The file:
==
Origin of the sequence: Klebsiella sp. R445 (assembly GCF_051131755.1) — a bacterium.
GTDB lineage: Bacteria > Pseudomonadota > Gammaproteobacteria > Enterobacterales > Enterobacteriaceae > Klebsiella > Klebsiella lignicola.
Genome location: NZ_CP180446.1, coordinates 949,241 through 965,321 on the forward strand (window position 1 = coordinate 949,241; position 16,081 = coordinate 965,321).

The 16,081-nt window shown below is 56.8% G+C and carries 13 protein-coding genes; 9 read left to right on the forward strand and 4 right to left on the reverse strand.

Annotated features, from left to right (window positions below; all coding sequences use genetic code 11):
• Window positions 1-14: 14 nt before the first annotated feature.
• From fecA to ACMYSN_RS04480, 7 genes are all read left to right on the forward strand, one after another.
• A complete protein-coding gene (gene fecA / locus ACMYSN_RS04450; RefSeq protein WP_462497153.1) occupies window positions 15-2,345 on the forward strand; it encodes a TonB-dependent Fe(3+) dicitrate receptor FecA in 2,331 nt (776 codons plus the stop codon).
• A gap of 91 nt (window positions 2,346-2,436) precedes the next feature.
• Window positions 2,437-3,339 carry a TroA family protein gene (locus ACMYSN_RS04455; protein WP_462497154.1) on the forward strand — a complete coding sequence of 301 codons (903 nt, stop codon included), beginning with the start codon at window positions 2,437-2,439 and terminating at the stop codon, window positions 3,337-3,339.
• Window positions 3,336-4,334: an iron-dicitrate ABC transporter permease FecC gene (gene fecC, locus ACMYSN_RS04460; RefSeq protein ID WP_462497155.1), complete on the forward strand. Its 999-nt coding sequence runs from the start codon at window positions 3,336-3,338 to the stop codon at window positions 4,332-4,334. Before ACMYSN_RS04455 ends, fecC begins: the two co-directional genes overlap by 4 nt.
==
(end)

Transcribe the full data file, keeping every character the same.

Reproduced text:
Origin of the sequence: Klebsiella sp. R445 (assembly GCF_051131755.1) — a bacterium.
GTDB lineage: Bacteria > Pseudomonadota > Gammaproteobacteria > Enterobacterales > Enterobacteriaceae > Klebsiella > Klebsiella lignicola.
Genome location: NZ_CP180446.1, coordinates 949,241 through 965,321 on the forward strand (window position 1 = coordinate 949,241; position 16,081 = coordinate 965,321).

The 16,081-nt window shown below is 56.8% G+C and carries 13 protein-coding genes; 9 read left to right on the forward strand and 4 right to left on the reverse strand.

Annotated features, from left to right (window positions below; all coding sequences use genetic code 11):
• Window positions 1-14: 14 nt before the first annotated feature.
• From fecA to ACMYSN_RS04480, 7 genes are all read left to right on the forward strand, one after another.
• A complete protein-coding gene (gene fecA / locus ACMYSN_RS04450; RefSeq protein WP_462497153.1) occupies window positions 15-2,345 on the forward strand; it encodes a TonB-dependent Fe(3+) dicitrate receptor FecA in 2,331 nt (776 codons plus the stop codon).
• A gap of 91 nt (window positions 2,346-2,436) precedes the next feature.
• Window positions 2,437-3,339 carry a TroA family protein gene (locus ACMYSN_RS04455; protein WP_462497154.1) on the forward strand — a complete coding sequence of 301 codons (903 nt, stop codon included), beginning with the start codon at window positions 2,437-2,439 and terminating at the stop codon, window positions 3,337-3,339.
• Window positions 3,336-4,334: an iron-dicitrate ABC transporter permease FecC gene (gene fecC, locus ACMYSN_RS04460; RefSeq protein ID WP_462497155.1), complete on the forward strand. Its 999-nt coding sequence runs from the start codon at window positions 3,336-3,338 to the stop codon at window positions 4,332-4,334. Before ACMYSN_RS04455 ends, fecC begins: the two co-directional genes overlap by 4 nt.